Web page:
GOP Must Shift Its Borders on Immigration Issues

February 7, 2013 Op-Eds, Opinion
Courtesy of whitehouse.gov

Recently President Obama has announced a broad plan for an ambitious liberal agenda. One of these items is immigration. This particular issue is resonating for the GOP. In the last election Latinos gave President Obama 71% of their votes. That’s quite a large group that probably tipped the balance in some states, particularly our home state of Florida. What is the next step for the GOP in order to tap dance the political show that will be immigration reform?

Rubio stands as the clear herald of what could turn into greater support for the GOP from Latinos.

The GOP has already appeared to take the steps in the direction to be a part of the deal-making process and maybe even a step further of being the architects of the endgame. High level actors within the GOP, John McCain (longtime immigration reform activist, until his abrupt run to the far right to seek the Republican Presidential nomination in 2008), and Marco Rubio, the most celebrated son of the Tea Party Movement, have joined the 8 member bipartisan committee established in the Senate to try and tackle the immigration issue. The question is not will they be able to solve the longstanding problem of having no changes to immigration policy. The question is how can the GOP work on this issue and come out looking better to Latinos on the issue. Rubio stands as the clear herald of what could turn into greater support for the GOP from Latinos.

Remaining ideologically pure in his Tea Party economic credentials, Rubio has the most to gain from working to form a new compromise on immigration. As a figurehead of the GOP he stands towards the top on the already long and growing list of 2016 presidential hopefuls. So the premise is simple; Rubio must reach an amicable solution that produces tangible results and he must market them as sweeping reforms that apply to Latinos and other immigrants. This will allow for the maximum wins for Rubio himself and the party which he is preparing to lead.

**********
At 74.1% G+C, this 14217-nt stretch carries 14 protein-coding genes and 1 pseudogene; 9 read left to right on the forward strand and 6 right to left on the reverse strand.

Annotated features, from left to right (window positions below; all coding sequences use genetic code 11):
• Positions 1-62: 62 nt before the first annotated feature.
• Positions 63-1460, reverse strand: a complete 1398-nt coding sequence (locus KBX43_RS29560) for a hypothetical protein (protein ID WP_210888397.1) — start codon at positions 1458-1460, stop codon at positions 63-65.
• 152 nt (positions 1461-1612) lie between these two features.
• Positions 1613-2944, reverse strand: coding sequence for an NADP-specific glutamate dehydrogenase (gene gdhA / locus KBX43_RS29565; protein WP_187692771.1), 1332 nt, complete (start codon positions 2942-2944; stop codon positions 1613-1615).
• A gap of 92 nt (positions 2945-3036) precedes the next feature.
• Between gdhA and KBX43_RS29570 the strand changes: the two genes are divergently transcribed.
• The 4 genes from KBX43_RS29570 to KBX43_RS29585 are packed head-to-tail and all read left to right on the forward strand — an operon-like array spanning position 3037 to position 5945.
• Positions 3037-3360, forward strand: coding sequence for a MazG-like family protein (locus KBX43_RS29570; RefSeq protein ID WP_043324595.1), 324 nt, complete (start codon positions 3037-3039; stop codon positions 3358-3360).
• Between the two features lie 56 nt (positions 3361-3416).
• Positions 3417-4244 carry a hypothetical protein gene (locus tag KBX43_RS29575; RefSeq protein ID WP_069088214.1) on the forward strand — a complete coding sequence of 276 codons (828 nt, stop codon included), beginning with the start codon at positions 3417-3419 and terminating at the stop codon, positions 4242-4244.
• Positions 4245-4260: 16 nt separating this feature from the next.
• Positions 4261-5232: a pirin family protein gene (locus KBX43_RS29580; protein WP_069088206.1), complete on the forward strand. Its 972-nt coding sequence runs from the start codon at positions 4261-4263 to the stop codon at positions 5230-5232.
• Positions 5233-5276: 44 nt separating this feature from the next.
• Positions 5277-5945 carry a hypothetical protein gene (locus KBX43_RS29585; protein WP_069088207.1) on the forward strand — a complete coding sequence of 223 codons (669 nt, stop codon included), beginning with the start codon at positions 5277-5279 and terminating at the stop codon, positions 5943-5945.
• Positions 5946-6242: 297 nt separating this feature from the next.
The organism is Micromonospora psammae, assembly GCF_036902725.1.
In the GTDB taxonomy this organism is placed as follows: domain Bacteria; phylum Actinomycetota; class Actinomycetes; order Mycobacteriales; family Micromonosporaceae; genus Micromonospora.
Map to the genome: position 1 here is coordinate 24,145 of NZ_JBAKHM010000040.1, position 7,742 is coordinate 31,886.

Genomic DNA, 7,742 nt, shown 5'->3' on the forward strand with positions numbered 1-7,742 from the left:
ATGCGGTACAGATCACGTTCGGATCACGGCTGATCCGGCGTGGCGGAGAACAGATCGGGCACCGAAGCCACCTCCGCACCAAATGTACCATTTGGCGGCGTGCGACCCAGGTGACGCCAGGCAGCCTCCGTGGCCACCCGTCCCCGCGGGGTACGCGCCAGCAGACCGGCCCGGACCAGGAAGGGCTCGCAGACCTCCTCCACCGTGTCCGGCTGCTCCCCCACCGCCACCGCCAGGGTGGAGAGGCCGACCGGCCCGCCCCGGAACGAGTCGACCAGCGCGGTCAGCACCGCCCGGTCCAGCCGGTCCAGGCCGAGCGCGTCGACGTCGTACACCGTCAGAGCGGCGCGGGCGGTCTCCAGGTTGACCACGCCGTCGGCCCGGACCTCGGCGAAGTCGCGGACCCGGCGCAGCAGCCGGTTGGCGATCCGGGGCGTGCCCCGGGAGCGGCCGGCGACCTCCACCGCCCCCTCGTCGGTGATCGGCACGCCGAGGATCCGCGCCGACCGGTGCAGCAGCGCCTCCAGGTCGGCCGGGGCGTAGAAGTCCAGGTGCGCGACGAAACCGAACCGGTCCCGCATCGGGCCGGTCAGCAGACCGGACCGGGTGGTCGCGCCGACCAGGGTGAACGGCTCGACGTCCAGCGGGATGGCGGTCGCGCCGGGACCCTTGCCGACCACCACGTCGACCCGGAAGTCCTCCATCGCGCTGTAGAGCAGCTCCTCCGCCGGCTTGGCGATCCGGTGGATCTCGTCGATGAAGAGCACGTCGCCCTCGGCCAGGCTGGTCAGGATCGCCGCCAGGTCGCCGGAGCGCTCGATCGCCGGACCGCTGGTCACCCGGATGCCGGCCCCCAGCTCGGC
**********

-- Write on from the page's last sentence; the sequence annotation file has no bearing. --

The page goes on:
President Obama won the election with broad support of all groups of immigrants. This support wasn’t a part of Obama’s “super-coalition” of multiple social classes and races; immigrants (as a social group, not as a race or minority group, which are aligned differently in voting groups) are traditionally aligned with the Democratic Party because of its liberal stances towards social issues, including immigration.

If the Republican party can chip away at the impenetrable support from immigrants it perhaps can gain some Democrat and perhaps many Independent voters. This move would not only garner support from Latinos (the quickest growing demographic group in America) but from all races of immigrants. With rising star Republicans like Governors Bobby Jindal and Nikki Haley , both non-Latino minorities, the GOP has the potential to gain non-Latinos in the upcoming elections as well. With this imperative, the GOP has an action, and it must execute it as best it can if it hopes to recover from the current racial stigma that it has attached to it.

About Ed Leffler

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